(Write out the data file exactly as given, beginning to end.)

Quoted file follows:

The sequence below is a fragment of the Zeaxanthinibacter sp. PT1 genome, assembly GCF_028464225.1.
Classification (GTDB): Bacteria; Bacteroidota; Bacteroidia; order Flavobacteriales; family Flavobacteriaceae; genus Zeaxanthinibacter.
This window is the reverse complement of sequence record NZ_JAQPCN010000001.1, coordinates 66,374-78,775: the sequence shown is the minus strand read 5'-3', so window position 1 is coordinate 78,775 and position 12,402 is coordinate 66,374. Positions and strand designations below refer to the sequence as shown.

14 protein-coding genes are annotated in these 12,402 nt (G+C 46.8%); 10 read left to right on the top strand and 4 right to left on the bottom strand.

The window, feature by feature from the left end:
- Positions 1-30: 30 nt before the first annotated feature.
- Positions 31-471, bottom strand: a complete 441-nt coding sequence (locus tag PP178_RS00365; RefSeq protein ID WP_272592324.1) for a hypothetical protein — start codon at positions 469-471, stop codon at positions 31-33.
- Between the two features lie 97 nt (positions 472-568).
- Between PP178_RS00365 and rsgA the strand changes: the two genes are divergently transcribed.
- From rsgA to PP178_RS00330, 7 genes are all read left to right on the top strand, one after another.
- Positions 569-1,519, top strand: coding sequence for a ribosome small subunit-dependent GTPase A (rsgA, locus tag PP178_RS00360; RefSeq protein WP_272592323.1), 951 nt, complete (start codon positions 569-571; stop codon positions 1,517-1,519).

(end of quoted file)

The sequence below is a fragment of the Zeaxanthinibacter sp. PT1 genome, assembly GCF_028464225.1.
Classification (GTDB): Bacteria; Bacteroidota; Bacteroidia; order Flavobacteriales; family Flavobacteriaceae; genus Zeaxanthinibacter.
This window is the reverse complement of sequence record NZ_JAQPCN010000001.1, coordinates 66,374-78,775: the sequence shown is the minus strand read 5'-3', so window position 1 is coordinate 78,775 and position 12,402 is coordinate 66,374. Positions and strand designations below refer to the sequence as shown.

14 protein-coding genes are annotated in these 12,402 nt (G+C 46.8%); 10 read left to right on the top strand and 4 right to left on the bottom strand.

The window, feature by feature from the left end:
- Positions 1-30: 30 nt before the first annotated feature.
- Positions 31-471, bottom strand: a complete 441-nt coding sequence (locus tag PP178_RS00365; RefSeq protein ID WP_272592324.1) for a hypothetical protein — start codon at positions 469-471, stop codon at positions 31-33.
- Between the two features lie 97 nt (positions 472-568).
- Between PP178_RS00365 and rsgA the strand changes: the two genes are divergently transcribed.
- From rsgA to PP178_RS00330, 7 genes are all read left to right on the top strand, one after another.
- Positions 569-1,519, top strand: coding sequence for a ribosome small subunit-dependent GTPase A (rsgA, locus tag PP178_RS00360; RefSeq protein WP_272592323.1), 951 nt, complete (start codon positions 569-571; stop codon positions 1,517-1,519).